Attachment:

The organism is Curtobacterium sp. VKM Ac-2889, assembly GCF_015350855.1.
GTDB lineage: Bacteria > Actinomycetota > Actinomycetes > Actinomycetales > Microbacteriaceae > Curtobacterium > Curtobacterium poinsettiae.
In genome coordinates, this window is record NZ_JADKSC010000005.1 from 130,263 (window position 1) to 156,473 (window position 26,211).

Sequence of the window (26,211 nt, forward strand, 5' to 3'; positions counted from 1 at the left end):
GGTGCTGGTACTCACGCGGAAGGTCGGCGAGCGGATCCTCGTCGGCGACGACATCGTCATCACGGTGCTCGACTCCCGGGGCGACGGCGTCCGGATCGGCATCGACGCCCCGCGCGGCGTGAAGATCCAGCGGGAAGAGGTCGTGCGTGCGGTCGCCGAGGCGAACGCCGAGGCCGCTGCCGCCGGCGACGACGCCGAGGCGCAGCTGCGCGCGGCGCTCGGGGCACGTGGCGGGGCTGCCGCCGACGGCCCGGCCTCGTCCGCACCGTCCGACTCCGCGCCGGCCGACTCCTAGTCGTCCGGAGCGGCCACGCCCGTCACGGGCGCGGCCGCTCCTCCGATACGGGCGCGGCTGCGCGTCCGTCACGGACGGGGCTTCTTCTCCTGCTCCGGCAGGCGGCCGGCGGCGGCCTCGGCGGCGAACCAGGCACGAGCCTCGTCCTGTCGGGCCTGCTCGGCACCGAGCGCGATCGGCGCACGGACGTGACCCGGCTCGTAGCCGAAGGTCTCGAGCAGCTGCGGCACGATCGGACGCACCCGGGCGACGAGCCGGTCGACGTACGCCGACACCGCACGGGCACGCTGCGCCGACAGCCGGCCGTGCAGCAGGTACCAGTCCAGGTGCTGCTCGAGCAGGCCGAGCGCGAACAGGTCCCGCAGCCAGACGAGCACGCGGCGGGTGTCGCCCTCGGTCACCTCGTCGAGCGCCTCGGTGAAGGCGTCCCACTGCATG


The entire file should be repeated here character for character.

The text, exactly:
The organism is Curtobacterium sp. VKM Ac-2889, assembly GCF_015350855.1.
GTDB lineage: Bacteria > Actinomycetota > Actinomycetes > Actinomycetales > Microbacteriaceae > Curtobacterium > Curtobacterium poinsettiae.
In genome coordinates, this window is record NZ_JADKSC010000005.1 from 130,263 (window position 1) to 156,473 (window position 26,211).

Sequence of the window (26,211 nt, forward strand, 5' to 3'; positions counted from 1 at the left end):
GGTGCTGGTACTCACGCGGAAGGTCGGCGAGCGGATCCTCGTCGGCGACGACATCGTCATCACGGTGCTCGACTCCCGGGGCGACGGCGTCCGGATCGGCATCGACGCCCCGCGCGGCGTGAAGATCCAGCGGGAAGAGGTCGTGCGTGCGGTCGCCGAGGCGAACGCCGAGGCCGCTGCCGCCGGCGACGACGCCGAGGCGCAGCTGCGCGCGGCGCTCGGGGCACGTGGCGGGGCTGCCGCCGACGGCCCGGCCTCGTCCGCACCGTCCGACTCCGCGCCGGCCGACTCCTAGTCGTCCGGAGCGGCCACGCCCGTCACGGGCGCGGCCGCTCCTCCGATACGGGCGCGGCTGCGCGTCCGTCACGGACGGGGCTTCTTCTCCTGCTCCGGCAGGCGGCCGGCGGCGGCCTCGGCGGCGAACCAGGCACGAGCCTCGTCCTGTCGGGCCTGCTCGGCACCGAGCGCGATCGGCGCACGGACGTGACCCGGCTCGTAGCCGAAGGTCTCGAGCAGCTGCGGCACGATCGGACGCACCCGGGCGACGAGCCGGTCGACGTACGCCGACACCGCACGGGCACGCTGCGCCGACAGCCGGCCGTGCAGCAGGTACCAGTCCAGGTGCTGCTCGAGCAGGCCGAGCGCGAACAGGTCCCGCAGCCAGACGAGCACGCGGCGGGTGTCGCCCTCGGTCACCTCGTCGAGCGCCTCGGTGAAGGCGTCCCACTGCATG